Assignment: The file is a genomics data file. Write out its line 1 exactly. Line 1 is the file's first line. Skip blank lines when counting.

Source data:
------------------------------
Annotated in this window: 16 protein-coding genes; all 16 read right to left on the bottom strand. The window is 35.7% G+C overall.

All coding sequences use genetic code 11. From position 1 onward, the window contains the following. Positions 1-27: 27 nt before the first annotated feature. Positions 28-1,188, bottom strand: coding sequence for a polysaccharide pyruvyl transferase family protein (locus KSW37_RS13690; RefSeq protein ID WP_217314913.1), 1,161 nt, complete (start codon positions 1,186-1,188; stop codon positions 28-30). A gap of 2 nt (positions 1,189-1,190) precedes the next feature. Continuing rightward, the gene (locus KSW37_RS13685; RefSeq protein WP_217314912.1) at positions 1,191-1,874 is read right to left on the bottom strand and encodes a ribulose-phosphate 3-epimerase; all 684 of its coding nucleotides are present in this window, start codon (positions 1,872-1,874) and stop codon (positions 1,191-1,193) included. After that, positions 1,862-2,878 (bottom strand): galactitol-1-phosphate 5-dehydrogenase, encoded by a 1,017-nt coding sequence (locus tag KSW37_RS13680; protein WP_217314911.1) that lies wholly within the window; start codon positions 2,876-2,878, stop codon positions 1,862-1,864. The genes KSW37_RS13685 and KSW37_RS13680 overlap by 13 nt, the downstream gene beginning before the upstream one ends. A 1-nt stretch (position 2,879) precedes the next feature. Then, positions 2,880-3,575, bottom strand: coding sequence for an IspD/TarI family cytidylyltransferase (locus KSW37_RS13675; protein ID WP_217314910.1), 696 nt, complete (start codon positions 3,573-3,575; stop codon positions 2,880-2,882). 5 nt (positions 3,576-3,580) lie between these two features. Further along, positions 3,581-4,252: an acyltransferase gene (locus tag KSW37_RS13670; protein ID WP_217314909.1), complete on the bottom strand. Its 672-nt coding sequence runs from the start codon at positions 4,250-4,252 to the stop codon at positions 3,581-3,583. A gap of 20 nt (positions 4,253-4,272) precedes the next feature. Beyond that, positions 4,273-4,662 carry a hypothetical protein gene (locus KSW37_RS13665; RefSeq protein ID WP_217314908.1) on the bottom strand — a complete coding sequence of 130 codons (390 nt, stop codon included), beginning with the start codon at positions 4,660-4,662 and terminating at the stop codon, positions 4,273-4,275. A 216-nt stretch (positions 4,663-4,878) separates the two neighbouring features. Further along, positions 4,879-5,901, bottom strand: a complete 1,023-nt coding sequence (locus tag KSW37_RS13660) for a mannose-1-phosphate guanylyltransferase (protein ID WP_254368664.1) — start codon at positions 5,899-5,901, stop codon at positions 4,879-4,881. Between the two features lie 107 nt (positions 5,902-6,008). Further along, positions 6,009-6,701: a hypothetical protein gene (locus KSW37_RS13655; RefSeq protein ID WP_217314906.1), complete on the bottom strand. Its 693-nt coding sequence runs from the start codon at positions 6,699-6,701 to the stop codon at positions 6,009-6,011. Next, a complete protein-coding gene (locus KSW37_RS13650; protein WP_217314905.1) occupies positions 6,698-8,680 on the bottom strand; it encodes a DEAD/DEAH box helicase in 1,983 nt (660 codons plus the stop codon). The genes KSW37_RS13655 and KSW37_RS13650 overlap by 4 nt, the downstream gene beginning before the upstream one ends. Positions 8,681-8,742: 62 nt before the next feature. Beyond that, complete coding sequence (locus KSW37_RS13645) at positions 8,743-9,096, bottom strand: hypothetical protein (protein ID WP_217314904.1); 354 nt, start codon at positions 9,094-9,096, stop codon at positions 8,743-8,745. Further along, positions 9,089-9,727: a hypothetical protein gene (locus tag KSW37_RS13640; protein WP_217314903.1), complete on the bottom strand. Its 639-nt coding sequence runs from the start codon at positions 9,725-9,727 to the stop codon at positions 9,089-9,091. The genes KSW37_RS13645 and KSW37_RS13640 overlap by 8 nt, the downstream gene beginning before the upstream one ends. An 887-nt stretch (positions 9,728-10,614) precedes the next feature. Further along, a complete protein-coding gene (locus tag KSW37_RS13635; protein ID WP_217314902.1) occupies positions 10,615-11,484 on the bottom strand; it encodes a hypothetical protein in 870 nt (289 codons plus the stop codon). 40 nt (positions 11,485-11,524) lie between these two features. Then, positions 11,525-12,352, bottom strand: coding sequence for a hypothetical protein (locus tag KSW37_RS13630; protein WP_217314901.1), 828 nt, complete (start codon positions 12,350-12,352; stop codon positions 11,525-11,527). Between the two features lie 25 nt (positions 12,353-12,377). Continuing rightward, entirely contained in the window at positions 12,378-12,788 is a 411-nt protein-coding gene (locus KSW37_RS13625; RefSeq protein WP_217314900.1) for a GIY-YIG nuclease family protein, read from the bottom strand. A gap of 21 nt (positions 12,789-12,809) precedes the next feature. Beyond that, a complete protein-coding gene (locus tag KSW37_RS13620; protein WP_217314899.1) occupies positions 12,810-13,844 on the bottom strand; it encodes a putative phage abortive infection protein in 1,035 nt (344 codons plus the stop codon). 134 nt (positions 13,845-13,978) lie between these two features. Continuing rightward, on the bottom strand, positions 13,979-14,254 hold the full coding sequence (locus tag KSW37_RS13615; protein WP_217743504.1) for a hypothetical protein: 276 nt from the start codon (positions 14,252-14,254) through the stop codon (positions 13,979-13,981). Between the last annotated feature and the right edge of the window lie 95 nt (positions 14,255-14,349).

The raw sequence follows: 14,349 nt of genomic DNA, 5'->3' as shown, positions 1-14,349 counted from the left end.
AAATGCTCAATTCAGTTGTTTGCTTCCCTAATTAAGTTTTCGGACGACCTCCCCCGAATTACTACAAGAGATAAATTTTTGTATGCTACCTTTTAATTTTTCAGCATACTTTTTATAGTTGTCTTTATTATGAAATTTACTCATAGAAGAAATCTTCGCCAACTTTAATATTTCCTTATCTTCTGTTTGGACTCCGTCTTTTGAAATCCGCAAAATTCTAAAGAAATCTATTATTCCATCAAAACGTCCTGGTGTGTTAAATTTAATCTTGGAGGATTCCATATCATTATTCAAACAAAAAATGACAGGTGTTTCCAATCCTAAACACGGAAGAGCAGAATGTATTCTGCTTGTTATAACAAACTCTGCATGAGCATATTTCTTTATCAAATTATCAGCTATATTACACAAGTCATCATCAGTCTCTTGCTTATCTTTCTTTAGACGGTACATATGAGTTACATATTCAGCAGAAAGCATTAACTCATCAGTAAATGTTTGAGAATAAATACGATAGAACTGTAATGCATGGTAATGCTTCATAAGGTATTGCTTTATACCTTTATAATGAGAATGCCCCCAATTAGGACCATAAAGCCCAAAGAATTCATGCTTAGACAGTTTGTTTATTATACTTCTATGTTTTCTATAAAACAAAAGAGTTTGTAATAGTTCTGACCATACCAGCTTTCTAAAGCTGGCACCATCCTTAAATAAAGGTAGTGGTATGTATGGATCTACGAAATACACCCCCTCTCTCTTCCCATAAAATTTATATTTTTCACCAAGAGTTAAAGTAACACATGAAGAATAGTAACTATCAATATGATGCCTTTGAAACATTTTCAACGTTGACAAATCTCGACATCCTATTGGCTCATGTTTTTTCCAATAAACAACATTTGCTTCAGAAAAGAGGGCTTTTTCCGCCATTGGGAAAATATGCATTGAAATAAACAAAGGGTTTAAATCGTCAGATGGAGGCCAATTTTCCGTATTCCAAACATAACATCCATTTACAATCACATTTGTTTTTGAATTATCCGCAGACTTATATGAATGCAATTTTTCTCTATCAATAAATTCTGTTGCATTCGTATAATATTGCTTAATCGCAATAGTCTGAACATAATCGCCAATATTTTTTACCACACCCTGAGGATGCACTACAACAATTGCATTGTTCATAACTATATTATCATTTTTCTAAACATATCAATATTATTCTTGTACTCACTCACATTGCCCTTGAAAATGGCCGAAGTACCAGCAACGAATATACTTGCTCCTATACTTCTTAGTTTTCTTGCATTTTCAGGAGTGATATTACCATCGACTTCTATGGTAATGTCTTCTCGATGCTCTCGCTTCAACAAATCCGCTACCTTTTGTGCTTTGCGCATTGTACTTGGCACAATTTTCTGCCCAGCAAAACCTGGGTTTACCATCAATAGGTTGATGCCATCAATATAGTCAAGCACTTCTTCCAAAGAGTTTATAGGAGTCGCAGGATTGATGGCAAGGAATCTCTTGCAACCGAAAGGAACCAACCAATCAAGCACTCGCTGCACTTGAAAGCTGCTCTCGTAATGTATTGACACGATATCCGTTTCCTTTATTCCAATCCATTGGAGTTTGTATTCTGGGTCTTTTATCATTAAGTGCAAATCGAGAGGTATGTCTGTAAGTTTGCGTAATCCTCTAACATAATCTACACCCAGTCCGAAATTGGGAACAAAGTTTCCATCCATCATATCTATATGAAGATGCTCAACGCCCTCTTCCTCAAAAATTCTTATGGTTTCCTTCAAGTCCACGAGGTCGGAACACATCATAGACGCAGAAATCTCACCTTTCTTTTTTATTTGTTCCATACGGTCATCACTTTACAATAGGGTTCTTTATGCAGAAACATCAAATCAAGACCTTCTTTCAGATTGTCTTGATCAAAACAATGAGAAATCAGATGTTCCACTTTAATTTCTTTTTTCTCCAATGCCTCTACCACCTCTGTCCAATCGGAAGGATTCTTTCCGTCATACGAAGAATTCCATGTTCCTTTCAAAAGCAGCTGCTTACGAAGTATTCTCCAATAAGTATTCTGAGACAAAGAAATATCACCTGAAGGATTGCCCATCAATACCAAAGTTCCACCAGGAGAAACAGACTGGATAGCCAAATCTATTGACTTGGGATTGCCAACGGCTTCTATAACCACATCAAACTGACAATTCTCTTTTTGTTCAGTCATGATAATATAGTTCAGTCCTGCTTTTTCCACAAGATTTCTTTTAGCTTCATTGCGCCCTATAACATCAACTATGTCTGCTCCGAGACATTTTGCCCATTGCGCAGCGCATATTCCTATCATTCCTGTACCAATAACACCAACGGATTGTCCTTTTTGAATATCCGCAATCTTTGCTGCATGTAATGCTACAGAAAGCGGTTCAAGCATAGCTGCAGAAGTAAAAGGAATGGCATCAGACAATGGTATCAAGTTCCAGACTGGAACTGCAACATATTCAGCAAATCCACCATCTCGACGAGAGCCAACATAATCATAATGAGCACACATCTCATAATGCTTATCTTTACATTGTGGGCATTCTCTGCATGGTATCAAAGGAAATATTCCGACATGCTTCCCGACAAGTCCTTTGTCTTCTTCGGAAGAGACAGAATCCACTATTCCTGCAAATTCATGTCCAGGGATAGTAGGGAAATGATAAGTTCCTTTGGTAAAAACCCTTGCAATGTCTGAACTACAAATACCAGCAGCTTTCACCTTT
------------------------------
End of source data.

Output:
Annotated in this window: 16 protein-coding genes; all 16 read right to left on the bottom strand. The window is 35.7% G+C overall.